• New York: subjects are specific to grade level
  • Pennsylvania: subjects vary by grade level
  • Rhode Island: reading, writing, health and physical education, arithmetic, history of Rhode Island and United States, principles of American government, civics
  • Connecticut: reading, spelling, writing, English grammar, arithmetic, geography, United States history, citizenship, and story of town, state, and federal governments
  • New Jersey: under New Jersey law a parent must give their child the same education that is equivalent to school. This includes how many years a subject is taught.
  • Massachusetts: age-appropriate levels of reading, writing, spelling, grammar, English language, geography, arithmetic, drawing, music, United States history and Constitution, duties in citizenship, health, CPR, physical education, and good behavior
  • Maryland: math, social studies, English, science, art, music, health and physical education

Assessment Requirements for Homeschool in US

Some states make it mandatory to give your child an assessment every year or specified tests to measure that they are learning. These States include:

  • Hawaii
  • Washington
  • Oregon
  • Colorado
  • North Dakota
  • South Dakota
  • Nebraska
  • Minnesota
  • Iowa
  • Louisiana
  • Tennessee
  • Georgia
  • Florida
  • South Carolina
  • North Carolina
  • Virginia
  • West Virginia
  • Ohio
  • Maine
  • New Hampshire
  • Vermont
  • New York
  • Pennsylvania
  • Massachusetts

Immunization Requirements for Homeschool in US

With the increase in vaccines, you should know that some states require you to send in your child's immunization records. These States include:

  • Montana: you just have to keep them on record in case you are asked to send them in. Unless you have a religious or medical exemption.
  • Colorado: keep your records handy. Only need to send them in the school district upon request
  • New Mexico: medical and religious exceptions are allowed. Keep your records in reach in case you are asked to send them in.
  • North Dakota: sent in yearly 14 days before you start homeschool
  • Nebraska: must comply to vaccination requirements unless exempt
  • Minnesota: immunization compliance for children reaching age 7 and again in the 7th grade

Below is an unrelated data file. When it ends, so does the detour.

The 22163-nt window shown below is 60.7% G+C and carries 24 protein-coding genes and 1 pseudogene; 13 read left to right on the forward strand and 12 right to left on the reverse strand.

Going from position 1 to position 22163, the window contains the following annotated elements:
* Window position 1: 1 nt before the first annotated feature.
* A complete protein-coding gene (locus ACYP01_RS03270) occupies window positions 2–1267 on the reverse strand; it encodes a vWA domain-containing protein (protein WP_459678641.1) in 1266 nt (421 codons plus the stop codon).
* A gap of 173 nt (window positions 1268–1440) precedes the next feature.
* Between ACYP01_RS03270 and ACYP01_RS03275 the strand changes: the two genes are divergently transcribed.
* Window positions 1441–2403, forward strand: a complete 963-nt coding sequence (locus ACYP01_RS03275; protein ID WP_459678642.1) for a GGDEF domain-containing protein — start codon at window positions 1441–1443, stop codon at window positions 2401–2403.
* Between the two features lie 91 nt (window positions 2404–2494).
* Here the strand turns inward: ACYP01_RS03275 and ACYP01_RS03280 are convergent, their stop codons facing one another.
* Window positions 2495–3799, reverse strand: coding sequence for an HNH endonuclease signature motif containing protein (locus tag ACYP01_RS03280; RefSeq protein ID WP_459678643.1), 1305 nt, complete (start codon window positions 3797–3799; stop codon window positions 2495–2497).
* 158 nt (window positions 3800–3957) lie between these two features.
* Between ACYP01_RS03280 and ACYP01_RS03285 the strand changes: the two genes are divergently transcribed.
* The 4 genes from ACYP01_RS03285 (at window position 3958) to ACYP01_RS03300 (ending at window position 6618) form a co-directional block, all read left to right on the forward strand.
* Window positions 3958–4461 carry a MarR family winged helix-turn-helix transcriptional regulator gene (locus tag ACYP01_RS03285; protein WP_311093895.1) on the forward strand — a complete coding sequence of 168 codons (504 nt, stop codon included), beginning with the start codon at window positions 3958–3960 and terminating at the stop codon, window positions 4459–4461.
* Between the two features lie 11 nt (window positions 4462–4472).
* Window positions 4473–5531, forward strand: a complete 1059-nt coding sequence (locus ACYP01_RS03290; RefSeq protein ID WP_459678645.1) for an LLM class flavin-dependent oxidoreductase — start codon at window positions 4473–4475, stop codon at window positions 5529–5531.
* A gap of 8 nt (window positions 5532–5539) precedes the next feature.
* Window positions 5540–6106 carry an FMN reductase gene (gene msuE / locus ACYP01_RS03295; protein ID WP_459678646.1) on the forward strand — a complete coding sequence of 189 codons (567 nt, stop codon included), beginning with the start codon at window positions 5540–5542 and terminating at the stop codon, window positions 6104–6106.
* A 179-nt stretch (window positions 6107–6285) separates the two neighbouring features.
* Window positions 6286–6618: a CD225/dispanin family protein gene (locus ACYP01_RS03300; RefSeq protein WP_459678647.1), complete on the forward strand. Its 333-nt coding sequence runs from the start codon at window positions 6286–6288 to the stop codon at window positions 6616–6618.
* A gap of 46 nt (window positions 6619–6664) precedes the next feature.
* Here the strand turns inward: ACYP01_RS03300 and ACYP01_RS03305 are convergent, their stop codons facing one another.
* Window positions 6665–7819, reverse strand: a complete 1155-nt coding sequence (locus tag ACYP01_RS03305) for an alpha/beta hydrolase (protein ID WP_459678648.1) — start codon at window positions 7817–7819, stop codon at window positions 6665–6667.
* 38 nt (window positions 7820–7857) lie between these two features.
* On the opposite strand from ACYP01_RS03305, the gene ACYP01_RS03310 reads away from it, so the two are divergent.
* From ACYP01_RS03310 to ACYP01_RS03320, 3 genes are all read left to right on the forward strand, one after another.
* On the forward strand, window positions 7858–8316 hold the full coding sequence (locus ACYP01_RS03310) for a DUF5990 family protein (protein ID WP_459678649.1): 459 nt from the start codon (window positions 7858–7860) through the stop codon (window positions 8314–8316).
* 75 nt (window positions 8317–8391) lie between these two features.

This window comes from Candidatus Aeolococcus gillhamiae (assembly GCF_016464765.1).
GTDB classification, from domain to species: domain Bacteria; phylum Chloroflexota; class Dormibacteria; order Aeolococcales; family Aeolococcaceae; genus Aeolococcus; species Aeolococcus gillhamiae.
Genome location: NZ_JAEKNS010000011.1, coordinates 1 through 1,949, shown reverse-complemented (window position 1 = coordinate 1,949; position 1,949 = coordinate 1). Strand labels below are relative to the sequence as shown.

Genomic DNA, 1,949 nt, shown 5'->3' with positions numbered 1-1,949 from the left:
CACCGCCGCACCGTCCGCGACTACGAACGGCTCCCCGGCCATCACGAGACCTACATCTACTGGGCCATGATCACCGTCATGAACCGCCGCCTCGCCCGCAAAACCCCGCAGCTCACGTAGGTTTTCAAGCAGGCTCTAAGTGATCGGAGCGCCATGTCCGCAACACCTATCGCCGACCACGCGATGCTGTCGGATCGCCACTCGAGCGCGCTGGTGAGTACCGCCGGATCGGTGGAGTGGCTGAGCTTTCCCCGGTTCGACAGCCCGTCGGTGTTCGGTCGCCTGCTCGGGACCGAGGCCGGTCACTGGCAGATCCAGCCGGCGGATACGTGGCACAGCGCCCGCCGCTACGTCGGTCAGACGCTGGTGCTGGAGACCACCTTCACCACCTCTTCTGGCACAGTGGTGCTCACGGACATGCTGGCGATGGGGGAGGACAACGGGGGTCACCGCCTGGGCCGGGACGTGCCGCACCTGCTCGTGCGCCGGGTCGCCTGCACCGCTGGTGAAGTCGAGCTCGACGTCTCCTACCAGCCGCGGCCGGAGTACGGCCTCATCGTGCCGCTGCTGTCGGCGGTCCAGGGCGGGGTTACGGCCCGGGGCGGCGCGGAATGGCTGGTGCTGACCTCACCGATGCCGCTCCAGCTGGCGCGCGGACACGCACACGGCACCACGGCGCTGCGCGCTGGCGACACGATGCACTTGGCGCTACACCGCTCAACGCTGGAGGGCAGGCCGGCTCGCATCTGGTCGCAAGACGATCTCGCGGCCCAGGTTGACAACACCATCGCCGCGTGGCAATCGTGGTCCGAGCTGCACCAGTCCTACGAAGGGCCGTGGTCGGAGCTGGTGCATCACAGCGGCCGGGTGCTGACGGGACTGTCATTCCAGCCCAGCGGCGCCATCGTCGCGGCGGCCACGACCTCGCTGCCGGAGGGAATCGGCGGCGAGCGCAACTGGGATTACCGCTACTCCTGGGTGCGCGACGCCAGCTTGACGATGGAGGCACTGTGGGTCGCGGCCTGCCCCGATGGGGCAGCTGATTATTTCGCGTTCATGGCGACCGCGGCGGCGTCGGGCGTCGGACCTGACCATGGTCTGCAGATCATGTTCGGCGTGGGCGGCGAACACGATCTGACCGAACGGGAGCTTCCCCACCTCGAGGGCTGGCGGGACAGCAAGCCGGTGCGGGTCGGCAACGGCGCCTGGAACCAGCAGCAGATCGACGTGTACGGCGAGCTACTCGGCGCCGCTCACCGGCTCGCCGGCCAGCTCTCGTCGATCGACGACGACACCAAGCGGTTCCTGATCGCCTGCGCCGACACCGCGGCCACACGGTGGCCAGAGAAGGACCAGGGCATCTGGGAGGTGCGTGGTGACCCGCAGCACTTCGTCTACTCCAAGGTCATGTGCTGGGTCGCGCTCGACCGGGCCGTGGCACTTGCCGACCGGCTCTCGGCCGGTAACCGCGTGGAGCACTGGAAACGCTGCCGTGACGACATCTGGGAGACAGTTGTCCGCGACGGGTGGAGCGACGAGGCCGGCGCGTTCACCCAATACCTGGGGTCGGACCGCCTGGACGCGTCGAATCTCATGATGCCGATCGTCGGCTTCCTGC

• Iowa: you must have proof of vaccinations for those homeschooling their first time.
  • Louisiana: Proof of immunization for meningococcal disease by age 11 to the State Board of Elementary and Secondary Education. Unless you have a waiver.
  • Tennessee: Proof of immunizations sent in at the beginning of your school year to the superintendent at your local school district.
  • Alabama: If you are registered as a private homeschool
  • Pennsylvania: Every year you must report by August 1st.
  • Virginia: Required upon request.
  • North Carolina: Required to keep immunization records on hand.

This information is based on my own research and only a resource to help you understand what you need to start homeschooling.

Frequently Asked Questions

How do I become a homeschool teacher?

First you need to see if your state requires you to be qualified to teach. Sometimes a high school diploma fits in that qualification. Other states require to be certified to teach by grade level or by being deemed qualified by your local superintendent.

If your state does not require you to be qualified, then the next step is to find out if you need to include certain educational subjects. Then find a curriculum or make one that matches your state requirements.

If you do not need to follow state mandated subjects you have the freedom to choice which subject best meets your child's need or interest.

What age should you start homeschooling?

First, you must check your state information to see what age is the minimum age to start educating your child by state standards. You can start homeschool before the minimum age. The average age to start homeschool is at age 7.

How many hours a day should I homeschool?

Some states require a minimum number of hours to homeschool each day along with the amount of days your child must be educated.

If your state does not require a specific amount of hours elementary age, 2 to 3 hours. Older students will generally homeschool for 3 to 4 hours a day.